Disney+ added 7.9 million subscribers in the most recent quarter, for a total of 138 million worldwide, the company announced Wednesday, marking the streaming delay that lately has pushed Netflix’s stock price down.
Like most media companies, Disney’s stock has been hit hard in the wake of… Announcing Netflix last month that it had lost 200,000 subscribers in the first three months of the year and was expected to lose another two million this quarter. After years of applauding media companies for losing billions from streaming, investors are now pushing to find a path to profitability.
The release of films like Pixar’s “Turning Red” helped Disney+ attract subscribers in its first quarter, which ended April 2. Shares of Disney fell about 3 percent in after-hours trading after the earnings announcement.
Disney’s results are some good news for chief executive Bob Chapek, who has been dealing with a… public relations crisis as a result of the company’s response to Florida school laws that, among other things, restrict classroom discussions about sexual orientation and gender identity. (Disney is the state’s largest private employer.)
The company initially abstained from publicly pronouncing the bill, but bounced back after an internal uprising. Mr. Chapek went on to denounce the legislation, provoking the ire of conservatives, including Florida Governor Ron DeSantis. Last month, Republican lawmakers in Florida withdrawn a 1967 law that allowed Walt Disney World to functioning as its own quasi-government† In the wake of the tumult, Geoff Morrellwho joined Disney in January as top executive for government relations and communications, resigned last month.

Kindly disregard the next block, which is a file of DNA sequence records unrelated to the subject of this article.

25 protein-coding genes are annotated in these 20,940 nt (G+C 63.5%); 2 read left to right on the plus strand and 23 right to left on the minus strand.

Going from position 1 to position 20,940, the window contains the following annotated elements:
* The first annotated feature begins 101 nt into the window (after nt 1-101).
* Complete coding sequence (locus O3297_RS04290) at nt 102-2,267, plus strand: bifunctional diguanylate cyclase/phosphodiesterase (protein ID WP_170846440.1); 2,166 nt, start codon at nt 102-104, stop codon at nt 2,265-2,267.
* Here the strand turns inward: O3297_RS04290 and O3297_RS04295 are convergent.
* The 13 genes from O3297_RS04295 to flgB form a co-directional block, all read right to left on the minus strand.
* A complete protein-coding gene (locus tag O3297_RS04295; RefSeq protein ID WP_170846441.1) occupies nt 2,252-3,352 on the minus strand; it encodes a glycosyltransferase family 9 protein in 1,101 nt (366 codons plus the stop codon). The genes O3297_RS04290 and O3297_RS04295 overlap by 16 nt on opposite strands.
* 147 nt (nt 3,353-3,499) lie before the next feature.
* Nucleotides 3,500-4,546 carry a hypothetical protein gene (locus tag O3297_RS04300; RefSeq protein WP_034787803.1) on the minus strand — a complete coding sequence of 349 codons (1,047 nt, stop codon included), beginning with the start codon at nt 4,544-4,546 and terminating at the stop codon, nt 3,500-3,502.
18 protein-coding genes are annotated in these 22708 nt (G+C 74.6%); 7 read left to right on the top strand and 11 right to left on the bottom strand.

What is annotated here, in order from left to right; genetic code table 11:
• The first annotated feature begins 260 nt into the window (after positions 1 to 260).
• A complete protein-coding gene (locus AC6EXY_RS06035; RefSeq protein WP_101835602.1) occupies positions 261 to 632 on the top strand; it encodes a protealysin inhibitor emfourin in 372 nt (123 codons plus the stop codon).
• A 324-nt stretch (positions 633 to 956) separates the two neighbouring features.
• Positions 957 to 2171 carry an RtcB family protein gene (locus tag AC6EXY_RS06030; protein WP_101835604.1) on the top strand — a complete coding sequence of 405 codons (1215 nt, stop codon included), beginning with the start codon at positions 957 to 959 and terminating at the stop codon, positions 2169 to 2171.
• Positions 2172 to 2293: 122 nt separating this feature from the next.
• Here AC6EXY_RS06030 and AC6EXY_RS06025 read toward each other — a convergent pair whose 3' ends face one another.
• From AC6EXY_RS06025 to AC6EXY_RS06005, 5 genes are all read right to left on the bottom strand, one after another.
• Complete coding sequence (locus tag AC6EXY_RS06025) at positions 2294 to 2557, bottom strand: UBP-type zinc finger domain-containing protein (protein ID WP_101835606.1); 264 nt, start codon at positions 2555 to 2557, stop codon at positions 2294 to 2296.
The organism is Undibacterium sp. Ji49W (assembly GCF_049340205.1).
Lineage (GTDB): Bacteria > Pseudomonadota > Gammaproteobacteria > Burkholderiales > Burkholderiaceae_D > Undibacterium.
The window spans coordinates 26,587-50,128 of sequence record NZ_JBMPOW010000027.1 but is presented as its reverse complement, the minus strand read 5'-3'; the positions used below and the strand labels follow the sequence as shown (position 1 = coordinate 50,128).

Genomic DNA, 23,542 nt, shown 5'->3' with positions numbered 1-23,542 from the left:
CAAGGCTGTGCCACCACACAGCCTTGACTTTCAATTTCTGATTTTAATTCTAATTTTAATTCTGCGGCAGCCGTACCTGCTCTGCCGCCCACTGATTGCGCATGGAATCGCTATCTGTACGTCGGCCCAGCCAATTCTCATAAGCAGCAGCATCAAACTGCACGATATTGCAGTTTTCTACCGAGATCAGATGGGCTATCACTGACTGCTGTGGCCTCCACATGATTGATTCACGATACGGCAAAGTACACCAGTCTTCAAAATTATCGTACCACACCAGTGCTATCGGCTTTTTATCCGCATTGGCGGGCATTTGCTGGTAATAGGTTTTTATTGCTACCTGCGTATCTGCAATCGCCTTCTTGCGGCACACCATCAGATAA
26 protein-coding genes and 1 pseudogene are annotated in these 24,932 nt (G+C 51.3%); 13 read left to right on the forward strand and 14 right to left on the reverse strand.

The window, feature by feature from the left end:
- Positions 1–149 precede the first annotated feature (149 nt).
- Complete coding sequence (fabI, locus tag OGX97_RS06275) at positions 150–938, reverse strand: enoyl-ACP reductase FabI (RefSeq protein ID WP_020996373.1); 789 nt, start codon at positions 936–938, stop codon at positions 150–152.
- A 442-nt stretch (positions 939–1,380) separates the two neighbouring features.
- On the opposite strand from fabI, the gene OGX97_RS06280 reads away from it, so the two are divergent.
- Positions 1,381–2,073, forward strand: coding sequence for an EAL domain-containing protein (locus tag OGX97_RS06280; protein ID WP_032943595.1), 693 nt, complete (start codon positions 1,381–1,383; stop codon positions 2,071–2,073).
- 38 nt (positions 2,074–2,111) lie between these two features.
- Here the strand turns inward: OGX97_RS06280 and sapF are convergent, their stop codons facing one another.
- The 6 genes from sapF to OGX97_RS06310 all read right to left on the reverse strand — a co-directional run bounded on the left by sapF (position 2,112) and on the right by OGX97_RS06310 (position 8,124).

The race to rule streaming TV
Disney revenue rose 23 percent year-on-year to $19.2 billion, but fell short of analyst expectations. Disney said it was hit by a decision to withdraw some of its content from other distributors in favor of its own channels, meaning a $1 billion reduction in license revenue as part of a trade-off to buy its own. direct-to-consumer business.
Disney reported earnings per share of $1.08, falling short of analyst expectations of $1.17.
Disney’s theme parks unit came roaring back from a year ago when the Covid-19 pandemic hampered personal attendance. Turnover in the division doubled compared to the same period last year, with a new line skip system driving increases.
While streaming services are looking for more subscribers, India is becoming an important market. Deep-pocketed media companies are preparing to bid for rights to screen popular Indian Premier League cricket matches. Disney currently has the rights to stream the games on its Hotstar service, which it acquired in its 2019 mega deal with 21st Century Fox. Losing those rights can be a blow. However, Mr. Chapek has said that Disney can achieve its subscriber goals even if it doesn’t retain those rights.
During a telephone conversation following the announcement of the profit, Mr. Chapek said Disney would eventually become more aggressive in moving major live sports to the ESPN+ streaming service. The money generated by ESPN cable channels’ lucrative portfolio makes that unsustainable at the moment, so the company is taking a measured approach to sports streaming, Mr Chapek said.
“What we do is put one foot on the wharf if you like, and one foot on the boat,” Mr Chapek said.
Mr. Chapek also responded to an analyst question about the lack of new Disney movies opening in the Chinese theater market, where the company has had an uneven record in recent years. Mr Chapek said Disney movies performed well without help from moviegoers in China, indicating the success of “Doctor Strange in the multiverse of madness.†
“We’re pretty sure that even without China – if we continue to have trouble getting titles in there – that doesn’t really rule out our success,” said Mr. Chapek.